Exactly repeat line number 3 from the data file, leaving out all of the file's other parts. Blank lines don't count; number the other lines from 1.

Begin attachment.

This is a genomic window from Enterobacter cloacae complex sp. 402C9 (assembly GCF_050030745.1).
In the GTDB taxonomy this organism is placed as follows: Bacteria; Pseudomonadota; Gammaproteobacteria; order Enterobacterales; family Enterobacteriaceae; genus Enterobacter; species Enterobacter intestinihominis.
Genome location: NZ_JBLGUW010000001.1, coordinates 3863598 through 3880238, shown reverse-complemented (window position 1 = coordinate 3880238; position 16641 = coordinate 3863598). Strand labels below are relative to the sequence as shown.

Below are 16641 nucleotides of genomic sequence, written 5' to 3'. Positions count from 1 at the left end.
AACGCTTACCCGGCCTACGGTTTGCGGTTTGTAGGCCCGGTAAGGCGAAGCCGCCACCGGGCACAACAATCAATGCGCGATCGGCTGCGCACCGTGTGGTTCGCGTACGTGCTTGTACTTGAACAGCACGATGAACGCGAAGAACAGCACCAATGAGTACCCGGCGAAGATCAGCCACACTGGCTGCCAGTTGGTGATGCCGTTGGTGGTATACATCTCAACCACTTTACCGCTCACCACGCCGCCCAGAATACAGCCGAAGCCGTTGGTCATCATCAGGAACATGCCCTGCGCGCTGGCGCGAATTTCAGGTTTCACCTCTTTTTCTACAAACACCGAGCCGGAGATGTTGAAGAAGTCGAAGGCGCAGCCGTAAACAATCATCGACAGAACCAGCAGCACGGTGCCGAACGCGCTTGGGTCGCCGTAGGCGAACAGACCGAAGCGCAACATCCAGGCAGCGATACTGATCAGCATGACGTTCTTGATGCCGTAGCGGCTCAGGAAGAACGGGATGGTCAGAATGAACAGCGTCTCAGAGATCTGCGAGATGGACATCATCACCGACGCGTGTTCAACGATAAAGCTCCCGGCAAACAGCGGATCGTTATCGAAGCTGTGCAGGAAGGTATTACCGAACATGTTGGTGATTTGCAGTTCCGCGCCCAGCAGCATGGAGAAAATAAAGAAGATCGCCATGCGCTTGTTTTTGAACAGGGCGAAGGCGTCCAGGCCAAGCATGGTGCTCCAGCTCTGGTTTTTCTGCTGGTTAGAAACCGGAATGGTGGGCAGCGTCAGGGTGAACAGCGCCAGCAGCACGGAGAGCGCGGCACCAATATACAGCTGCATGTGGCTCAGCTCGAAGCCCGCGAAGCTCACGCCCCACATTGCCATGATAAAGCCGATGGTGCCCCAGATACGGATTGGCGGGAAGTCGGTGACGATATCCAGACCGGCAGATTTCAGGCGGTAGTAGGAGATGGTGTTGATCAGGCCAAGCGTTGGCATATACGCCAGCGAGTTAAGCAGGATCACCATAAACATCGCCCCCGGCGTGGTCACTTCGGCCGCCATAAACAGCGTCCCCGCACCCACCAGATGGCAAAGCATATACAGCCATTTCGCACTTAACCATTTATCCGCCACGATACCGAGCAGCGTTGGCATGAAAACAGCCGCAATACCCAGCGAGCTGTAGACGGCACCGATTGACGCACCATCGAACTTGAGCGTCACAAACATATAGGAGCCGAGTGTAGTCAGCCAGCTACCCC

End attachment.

Genome location: NZ_JBLGUW010000001.1, coordinates 3863598 through 3880238, shown reverse-complemented (window position 1 = coordinate 3880238; position 16641 = coordinate 3863598). Strand labels below are relative to the sequence as shown.